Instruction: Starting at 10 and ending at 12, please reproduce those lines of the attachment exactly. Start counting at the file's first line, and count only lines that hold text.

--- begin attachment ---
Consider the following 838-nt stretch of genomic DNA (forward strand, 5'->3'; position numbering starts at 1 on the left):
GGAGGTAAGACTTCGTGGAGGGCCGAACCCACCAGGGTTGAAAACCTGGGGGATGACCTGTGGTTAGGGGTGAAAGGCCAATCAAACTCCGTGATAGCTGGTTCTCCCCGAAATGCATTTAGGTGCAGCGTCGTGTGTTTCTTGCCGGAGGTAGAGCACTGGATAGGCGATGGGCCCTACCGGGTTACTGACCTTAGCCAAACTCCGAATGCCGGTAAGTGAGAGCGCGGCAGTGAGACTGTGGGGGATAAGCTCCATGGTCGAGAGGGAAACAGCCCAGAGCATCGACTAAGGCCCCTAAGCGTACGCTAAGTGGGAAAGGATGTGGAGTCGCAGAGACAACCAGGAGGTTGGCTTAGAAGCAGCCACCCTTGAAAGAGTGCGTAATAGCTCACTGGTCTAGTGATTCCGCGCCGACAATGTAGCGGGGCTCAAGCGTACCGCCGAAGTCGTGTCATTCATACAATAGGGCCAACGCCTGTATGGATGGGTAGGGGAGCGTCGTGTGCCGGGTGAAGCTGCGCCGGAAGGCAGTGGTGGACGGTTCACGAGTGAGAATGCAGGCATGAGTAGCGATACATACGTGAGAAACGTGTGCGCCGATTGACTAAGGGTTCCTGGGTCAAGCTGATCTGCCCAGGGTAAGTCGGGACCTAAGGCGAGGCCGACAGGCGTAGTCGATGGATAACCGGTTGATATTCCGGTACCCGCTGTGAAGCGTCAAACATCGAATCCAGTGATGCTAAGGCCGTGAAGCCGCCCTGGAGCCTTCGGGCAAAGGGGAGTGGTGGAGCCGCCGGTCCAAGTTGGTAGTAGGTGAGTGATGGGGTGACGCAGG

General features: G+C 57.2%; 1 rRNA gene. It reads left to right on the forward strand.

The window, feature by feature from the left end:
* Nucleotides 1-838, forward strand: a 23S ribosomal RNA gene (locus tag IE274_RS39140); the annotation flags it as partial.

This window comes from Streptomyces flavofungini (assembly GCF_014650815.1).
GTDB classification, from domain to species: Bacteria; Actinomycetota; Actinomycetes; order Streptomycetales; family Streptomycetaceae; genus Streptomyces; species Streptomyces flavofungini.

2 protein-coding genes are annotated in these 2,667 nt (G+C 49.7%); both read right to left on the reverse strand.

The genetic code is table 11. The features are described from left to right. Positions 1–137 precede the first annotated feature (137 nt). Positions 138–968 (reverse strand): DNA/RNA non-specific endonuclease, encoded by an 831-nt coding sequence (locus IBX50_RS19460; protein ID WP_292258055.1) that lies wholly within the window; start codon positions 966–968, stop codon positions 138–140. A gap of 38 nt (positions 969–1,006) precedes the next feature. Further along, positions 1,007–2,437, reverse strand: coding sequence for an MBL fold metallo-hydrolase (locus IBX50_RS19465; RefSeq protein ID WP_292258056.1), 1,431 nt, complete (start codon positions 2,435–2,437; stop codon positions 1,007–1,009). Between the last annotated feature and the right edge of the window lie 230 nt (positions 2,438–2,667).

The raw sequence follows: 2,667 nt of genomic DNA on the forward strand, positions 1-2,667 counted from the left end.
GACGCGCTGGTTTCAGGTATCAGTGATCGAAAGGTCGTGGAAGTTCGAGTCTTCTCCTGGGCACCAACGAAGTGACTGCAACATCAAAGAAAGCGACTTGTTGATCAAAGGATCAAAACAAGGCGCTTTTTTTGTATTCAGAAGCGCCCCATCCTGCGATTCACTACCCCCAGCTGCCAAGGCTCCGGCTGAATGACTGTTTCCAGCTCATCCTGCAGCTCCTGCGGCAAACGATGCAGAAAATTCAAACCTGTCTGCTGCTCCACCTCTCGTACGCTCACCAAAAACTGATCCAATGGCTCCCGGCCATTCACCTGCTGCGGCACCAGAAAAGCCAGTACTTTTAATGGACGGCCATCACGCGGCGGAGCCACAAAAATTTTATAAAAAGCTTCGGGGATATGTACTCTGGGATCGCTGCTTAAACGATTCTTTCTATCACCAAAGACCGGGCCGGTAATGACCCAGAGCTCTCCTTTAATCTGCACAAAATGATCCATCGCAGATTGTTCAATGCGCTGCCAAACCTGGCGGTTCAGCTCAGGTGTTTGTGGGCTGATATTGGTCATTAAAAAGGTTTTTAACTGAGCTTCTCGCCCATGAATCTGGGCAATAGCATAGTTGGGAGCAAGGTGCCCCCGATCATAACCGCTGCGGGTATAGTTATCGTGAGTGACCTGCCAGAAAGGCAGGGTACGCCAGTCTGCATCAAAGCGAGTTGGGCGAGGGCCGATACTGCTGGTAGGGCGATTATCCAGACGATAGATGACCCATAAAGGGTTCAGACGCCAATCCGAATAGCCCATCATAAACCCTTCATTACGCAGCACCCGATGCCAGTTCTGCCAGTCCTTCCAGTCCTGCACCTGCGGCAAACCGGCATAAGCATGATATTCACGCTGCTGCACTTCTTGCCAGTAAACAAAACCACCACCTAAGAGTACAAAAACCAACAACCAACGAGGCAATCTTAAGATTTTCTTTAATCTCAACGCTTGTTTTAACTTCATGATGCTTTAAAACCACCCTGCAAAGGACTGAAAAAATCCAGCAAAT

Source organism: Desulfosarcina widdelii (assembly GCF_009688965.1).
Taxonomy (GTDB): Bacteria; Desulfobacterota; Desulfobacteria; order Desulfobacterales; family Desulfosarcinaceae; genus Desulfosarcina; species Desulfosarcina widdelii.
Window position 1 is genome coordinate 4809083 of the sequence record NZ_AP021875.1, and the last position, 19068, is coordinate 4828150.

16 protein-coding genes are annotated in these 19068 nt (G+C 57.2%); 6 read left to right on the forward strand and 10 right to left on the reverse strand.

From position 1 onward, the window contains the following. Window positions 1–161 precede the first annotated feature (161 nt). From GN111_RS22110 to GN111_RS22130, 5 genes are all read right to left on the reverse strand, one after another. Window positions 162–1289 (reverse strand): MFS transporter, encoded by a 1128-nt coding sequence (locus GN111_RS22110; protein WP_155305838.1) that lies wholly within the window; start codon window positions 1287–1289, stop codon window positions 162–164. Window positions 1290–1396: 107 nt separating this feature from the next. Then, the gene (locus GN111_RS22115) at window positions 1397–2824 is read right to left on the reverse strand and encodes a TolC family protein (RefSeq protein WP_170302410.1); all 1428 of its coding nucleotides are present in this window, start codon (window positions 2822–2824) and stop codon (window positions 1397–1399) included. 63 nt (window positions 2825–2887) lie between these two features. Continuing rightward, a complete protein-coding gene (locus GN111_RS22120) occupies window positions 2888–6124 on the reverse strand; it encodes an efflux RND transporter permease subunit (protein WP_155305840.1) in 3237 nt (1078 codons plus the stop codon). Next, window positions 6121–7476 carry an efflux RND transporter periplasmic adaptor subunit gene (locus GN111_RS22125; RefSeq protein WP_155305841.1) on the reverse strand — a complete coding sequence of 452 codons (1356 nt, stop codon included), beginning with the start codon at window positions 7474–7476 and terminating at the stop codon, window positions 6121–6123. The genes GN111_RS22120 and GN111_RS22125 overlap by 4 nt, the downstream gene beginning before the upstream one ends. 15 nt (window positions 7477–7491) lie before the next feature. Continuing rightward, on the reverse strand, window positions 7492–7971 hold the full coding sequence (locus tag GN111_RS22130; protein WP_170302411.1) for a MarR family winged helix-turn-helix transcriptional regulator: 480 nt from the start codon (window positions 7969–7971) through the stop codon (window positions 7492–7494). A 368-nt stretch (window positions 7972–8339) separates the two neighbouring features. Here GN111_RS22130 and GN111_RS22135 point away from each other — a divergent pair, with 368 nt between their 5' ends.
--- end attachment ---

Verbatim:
The raw sequence follows: 2,667 nt of genomic DNA on the forward strand, positions 1-2,667 counted from the left end.
GACGCGCTGGTTTCAGGTATCAGTGATCGAAAGGTCGTGGAAGTTCGAGTCTTCTCCTGGGCACCAACGAAGTGACTGCAACATCAAAGAAAGCGACTTGTTGATCAAAGGATCAAAACAAGGCGCTTTTTTTGTATTCAGAAGCGCCCCATCCTGCGATTCACTACCCCCAGCTGCCAAGGCTCCGGCTGAATGACTGTTTCCAGCTCATCCTGCAGCTCCTGCGGCAAACGATGCAGAAAATTCAAACCTGTCTGCTGCTCCACCTCTCGTACGCTCACCAAAAACTGATCCAATGGCTCCCGGCCATTCACCTGCTGCGGCACCAGAAAAGCCAGTACTTTTAATGGACGGCCATCACGCGGCGGAGCCACAAAAATTTTATAAAAAGCTTCGGGGATATGTACTCTGGGATCGCTGCTTAAACGATTCTTTCTATCACCAAAGACCGGGCCGGTAATGACCCAGAGCTCTCCTTTAATCTGCACAAAATGATCCATCGCAGATTGTTCAATGCGCTGCCAAACCTGGCGGTTCAGCTCAGGTGTTTGTGGGCTGATATTGGTCATTAAAAAGGTTTTTAACTGAGCTTCTCGCCCATGAATCTGGGCAATAGCATAGTTGGGAGCAAGGTGCCCCCGATCATAACCGCTGCGGGTATAGTTATCGTGAGTGACCTGCCAGAAAGGCAGGGTACGCCAGTCTGCATCAAAGCGAGTTGGGCGAGGGCCGATACTGCTGGTAGGGCGATTATCCAGACGATAGATGACCCATAAAGGGTTCAGACGCCAATCCGAATAGCCCATCATAAACCCTTCATTACGCAGCACCCGATGCCAGTTCTGCCAGTCCTTCCAGTCCTGCACCTGCGGCAAACCGGCATAAGCATGATATTCACGCTGCTGCACTTCTTGCCAGTAAACAAAACCACCACCTAAGAGTACAAAAACCAACAACCAACGAGGCAATCTTAAGATTTTCTTTAATCTCAACGCTTGTTTTAACTTCATGATGCTTTAAAACCACCCTGCAAAGGACTGAAAAAATCCAGCAAAT

Source organism: Desulfosarcina widdelii (assembly GCF_009688965.1).